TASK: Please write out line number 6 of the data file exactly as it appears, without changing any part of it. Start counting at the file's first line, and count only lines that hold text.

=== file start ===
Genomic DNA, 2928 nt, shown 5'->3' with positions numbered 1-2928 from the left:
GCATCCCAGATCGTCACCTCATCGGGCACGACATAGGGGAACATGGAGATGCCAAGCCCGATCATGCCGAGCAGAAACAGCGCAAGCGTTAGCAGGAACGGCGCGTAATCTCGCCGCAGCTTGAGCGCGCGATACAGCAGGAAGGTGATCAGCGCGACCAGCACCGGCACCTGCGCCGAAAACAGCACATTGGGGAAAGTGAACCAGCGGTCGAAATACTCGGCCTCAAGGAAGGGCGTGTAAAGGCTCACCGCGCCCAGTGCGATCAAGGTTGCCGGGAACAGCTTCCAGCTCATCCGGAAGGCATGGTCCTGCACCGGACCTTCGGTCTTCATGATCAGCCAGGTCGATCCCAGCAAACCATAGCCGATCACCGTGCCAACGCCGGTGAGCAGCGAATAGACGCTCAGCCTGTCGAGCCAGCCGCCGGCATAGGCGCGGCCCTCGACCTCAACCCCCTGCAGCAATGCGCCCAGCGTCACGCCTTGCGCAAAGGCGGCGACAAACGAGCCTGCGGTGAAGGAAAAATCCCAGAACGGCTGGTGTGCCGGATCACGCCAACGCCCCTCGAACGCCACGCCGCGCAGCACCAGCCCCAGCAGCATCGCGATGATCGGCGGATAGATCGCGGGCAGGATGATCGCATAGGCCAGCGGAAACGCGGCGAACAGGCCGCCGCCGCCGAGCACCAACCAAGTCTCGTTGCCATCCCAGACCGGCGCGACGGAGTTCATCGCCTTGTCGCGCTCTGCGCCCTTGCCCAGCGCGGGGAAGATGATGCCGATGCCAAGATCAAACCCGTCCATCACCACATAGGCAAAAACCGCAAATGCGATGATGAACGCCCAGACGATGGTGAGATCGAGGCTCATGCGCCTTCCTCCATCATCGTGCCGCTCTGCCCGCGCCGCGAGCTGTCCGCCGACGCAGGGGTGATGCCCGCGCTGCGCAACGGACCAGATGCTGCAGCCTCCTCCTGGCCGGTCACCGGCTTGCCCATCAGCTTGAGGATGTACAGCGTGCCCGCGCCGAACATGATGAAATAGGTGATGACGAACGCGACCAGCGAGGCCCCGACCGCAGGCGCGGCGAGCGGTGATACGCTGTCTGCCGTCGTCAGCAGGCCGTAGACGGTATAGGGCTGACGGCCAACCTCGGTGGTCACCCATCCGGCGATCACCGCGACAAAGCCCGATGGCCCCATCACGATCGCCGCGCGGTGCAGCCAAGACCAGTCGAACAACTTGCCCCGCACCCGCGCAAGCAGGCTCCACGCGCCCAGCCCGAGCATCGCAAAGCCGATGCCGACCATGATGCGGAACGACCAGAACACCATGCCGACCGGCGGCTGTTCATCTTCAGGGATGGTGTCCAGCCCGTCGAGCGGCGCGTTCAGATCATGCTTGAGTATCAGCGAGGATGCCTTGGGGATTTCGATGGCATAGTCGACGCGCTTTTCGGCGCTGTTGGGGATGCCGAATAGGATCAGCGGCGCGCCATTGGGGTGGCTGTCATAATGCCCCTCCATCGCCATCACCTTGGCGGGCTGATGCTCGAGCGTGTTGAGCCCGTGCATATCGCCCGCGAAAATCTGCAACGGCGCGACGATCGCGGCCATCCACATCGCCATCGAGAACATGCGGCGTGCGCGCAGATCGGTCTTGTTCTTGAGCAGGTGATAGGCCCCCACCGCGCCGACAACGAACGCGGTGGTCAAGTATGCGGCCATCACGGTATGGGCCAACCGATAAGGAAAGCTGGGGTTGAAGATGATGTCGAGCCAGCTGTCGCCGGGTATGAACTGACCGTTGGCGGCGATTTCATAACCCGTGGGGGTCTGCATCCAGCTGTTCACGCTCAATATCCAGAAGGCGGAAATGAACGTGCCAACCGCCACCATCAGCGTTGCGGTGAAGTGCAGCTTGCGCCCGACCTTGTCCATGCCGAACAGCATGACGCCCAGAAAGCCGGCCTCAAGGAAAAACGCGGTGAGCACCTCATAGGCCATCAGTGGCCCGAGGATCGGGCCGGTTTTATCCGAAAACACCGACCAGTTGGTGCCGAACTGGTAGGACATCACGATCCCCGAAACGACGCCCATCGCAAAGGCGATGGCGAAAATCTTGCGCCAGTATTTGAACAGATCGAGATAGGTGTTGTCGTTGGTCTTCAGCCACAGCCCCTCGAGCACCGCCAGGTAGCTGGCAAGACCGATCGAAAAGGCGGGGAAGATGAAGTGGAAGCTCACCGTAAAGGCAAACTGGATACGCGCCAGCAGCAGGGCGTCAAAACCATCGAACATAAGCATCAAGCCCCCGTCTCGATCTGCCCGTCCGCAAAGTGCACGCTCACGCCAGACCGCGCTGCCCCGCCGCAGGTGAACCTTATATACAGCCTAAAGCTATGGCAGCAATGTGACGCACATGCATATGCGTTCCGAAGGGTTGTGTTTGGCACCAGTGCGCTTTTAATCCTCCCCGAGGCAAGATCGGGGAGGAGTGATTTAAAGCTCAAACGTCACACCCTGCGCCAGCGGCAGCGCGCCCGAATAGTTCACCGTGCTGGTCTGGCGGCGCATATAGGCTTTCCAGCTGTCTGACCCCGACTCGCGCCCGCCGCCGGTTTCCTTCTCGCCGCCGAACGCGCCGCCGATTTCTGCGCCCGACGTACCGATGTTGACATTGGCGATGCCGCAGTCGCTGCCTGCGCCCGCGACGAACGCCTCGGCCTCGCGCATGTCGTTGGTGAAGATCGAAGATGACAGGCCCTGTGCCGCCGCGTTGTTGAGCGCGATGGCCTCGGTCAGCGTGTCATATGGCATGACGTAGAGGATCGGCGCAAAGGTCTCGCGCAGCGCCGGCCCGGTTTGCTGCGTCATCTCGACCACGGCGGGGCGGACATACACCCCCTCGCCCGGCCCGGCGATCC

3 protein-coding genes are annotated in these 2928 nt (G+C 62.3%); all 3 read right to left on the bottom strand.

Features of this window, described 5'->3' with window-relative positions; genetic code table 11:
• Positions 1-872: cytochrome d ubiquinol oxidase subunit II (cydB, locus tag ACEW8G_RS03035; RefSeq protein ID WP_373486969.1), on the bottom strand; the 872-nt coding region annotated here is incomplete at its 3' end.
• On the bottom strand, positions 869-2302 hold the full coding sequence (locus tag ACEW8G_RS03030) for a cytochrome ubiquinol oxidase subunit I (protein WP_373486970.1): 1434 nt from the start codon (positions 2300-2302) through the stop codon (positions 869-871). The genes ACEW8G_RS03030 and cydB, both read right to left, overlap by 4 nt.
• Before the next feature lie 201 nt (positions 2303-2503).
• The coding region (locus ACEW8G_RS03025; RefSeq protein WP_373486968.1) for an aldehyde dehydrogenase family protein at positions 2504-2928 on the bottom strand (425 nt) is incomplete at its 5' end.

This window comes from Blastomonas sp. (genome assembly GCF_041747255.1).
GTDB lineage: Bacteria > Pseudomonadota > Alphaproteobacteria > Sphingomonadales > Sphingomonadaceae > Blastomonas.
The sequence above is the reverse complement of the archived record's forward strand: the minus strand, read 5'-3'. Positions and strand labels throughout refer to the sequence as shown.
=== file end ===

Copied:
• On the bottom strand, positions 869-2302 hold the full coding sequence (locus tag ACEW8G_RS03030) for a cytochrome ubiquinol oxidase subunit I (protein WP_373486970.1): 1434 nt from the start codon (positions 2300-2302) through the stop codon (positions 869-871). The genes ACEW8G_RS03030 and cydB, both read right to left, overlap by 4 nt.